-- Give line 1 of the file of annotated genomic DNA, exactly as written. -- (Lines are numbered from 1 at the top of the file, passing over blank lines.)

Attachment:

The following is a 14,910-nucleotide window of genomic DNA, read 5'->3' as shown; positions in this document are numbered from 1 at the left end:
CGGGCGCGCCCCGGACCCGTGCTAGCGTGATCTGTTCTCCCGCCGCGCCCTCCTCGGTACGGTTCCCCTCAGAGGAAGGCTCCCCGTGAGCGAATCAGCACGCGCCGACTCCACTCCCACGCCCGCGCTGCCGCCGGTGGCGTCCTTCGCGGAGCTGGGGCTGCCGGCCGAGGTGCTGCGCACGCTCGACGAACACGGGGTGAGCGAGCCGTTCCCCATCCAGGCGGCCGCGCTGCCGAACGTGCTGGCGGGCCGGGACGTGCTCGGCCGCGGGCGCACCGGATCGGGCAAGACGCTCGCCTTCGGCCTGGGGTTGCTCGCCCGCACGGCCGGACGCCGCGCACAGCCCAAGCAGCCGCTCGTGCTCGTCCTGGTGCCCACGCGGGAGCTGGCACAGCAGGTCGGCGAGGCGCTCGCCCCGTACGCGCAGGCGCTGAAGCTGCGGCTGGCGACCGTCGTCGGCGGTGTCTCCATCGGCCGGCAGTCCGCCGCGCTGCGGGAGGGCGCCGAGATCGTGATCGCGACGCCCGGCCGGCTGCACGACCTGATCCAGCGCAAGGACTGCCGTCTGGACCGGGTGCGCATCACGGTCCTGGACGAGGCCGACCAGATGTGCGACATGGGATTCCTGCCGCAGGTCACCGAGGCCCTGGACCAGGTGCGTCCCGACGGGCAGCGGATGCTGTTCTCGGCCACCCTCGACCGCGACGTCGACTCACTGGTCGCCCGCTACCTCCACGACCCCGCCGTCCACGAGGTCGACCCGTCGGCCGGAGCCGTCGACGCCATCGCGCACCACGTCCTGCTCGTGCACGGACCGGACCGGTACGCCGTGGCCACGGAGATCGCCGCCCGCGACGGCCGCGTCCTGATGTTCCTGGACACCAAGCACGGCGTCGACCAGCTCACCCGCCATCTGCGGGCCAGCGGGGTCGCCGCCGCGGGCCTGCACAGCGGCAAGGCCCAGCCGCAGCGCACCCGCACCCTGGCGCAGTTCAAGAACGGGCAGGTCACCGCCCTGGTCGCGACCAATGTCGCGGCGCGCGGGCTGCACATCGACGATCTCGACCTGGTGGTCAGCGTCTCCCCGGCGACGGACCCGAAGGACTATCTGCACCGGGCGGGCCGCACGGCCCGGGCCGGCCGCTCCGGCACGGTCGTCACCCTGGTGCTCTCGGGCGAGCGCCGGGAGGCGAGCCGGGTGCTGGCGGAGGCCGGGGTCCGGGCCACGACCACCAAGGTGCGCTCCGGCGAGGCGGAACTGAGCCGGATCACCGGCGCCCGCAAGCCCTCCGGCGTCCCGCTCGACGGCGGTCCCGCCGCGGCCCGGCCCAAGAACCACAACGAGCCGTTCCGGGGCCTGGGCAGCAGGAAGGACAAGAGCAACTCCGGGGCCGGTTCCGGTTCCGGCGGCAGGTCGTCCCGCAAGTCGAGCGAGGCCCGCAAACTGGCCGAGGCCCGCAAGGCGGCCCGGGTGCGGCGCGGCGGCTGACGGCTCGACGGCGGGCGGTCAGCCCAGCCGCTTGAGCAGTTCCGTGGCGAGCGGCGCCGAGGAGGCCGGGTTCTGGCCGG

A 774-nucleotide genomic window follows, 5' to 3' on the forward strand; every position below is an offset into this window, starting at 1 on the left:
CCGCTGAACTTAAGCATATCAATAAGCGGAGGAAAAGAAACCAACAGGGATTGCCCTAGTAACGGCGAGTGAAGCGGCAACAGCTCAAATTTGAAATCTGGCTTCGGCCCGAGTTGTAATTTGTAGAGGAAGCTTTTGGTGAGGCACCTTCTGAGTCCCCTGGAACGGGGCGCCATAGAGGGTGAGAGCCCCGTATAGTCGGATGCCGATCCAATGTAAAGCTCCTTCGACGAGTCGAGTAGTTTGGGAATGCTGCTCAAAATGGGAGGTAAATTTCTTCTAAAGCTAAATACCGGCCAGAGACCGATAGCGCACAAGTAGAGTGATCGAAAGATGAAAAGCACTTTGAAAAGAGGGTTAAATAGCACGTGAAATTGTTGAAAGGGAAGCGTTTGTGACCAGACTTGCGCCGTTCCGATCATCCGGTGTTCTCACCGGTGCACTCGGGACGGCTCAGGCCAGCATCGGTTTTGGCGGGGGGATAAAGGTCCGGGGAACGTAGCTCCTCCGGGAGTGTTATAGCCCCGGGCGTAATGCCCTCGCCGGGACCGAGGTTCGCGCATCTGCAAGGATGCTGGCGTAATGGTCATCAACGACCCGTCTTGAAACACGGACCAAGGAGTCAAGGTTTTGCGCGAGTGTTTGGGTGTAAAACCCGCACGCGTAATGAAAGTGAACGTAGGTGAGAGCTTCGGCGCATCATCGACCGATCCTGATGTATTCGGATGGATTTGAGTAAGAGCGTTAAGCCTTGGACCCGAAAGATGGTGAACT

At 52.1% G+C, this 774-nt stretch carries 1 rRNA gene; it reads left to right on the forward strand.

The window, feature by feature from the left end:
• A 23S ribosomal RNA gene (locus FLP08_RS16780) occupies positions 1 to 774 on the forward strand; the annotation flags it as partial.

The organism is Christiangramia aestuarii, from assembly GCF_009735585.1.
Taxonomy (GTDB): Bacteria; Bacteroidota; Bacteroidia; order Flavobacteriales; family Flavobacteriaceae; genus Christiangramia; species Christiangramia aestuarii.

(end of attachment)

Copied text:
The following is a 14,910-nucleotide window of genomic DNA, read 5'->3' as shown; positions in this document are numbered from 1 at the left end: